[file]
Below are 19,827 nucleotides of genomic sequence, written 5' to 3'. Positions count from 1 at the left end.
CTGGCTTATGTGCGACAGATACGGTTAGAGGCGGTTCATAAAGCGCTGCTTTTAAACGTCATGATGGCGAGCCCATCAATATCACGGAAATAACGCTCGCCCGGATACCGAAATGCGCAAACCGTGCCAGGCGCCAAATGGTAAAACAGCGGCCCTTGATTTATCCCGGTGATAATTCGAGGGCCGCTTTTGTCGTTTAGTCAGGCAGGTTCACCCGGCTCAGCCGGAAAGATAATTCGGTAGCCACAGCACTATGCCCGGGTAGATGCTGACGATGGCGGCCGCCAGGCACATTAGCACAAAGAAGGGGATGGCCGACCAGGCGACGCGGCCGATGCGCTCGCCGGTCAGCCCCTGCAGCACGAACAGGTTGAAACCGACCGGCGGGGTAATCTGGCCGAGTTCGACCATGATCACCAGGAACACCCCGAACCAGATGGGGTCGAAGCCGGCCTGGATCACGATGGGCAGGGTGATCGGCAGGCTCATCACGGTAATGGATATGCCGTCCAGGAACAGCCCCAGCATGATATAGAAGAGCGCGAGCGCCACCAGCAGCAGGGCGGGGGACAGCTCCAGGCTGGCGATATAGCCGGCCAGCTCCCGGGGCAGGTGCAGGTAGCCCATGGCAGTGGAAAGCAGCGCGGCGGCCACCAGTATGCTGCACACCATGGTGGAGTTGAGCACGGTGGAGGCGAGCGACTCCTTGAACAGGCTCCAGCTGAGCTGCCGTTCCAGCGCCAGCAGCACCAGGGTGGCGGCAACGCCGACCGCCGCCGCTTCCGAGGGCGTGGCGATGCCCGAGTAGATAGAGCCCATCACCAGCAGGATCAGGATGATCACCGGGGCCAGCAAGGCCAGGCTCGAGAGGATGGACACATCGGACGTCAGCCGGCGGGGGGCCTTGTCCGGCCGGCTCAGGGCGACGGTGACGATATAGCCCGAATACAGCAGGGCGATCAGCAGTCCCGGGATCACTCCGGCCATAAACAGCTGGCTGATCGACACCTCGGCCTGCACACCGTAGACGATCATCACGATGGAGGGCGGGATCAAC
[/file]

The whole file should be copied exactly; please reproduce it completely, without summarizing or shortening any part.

Below are 19,827 nucleotides of genomic sequence, written 5' to 3'. Positions count from 1 at the left end.
CTGGCTTATGTGCGACAGATACGGTTAGAGGCGGTTCATAAAGCGCTGCTTTTAAACGTCATGATGGCGAGCCCATCAATATCACGGAAATAACGCTCGCCCGGATACCGAAATGCGCAAACCGTGCCAGGCGCCAAATGGTAAAACAGCGGCCCTTGATTTATCCCGGTGATAATTCGAGGGCCGCTTTTGTCGTTTAGTCAGGCAGGTTCACCCGGCTCAGCCGGAAAGATAATTCGGTAGCCACAGCACTATGCCCGGGTAGATGCTGACGATGGCGGCCGCCAGGCACATTAGCACAAAGAAGGGGATGGCCGACCAGGCGACGCGGCCGATGCGCTCGCCGGTCAGCCCCTGCAGCACGAACAGGTTGAAACCGACCGGCGGGGTAATCTGGCCGAGTTCGACCATGATCACCAGGAACACCCCGAACCAGATGGGGTCGAAGCCGGCCTGGATCACGATGGGCAGGGTGATCGGCAGGCTCATCACGGTAATGGATATGCCGTCCAGGAACAGCCCCAGCATGATATAGAAGAGCGCGAGCGCCACCAGCAGCAGGGCGGGGGACAGCTCCAGGCTGGCGATATAGCCGGCCAGCTCCCGGGGCAGGTGCAGGTAGCCCATGGCAGTGGAAAGCAGCGCGGCGGCCACCAGTATGCTGCACACCATGGTGGAGTTGAGCACGGTGGAGGCGAGCGACTCCTTGAACAGGCTCCAGCTGAGCTGCCGTTCCAGCGCCAGCAGCACCAGGGTGGCGGCAACGCCGACCGCCGCCGCTTCCGAGGGCGTGGCGATGCCCGAGTAGATAGAGCCCATCACCAGCAGGATCAGGATGATCACCGGGGCCAGCAAGGCCAGGCTCGAGAGGATGGACACATCGGACGTCAGCCGGCGGGGGGCCTTGTCCGGCCGGCTCAGGGCGACGGTGACGATATAGCCCGAATACAGCAGGGCGATCAGCAGTCCCGGGATCACTCCGGCCATAAACAGCTGGCTGATCGACACCTCGGCCTGCACACCGTAGACGATCATCACGATGGAGGGCGGGATCAAC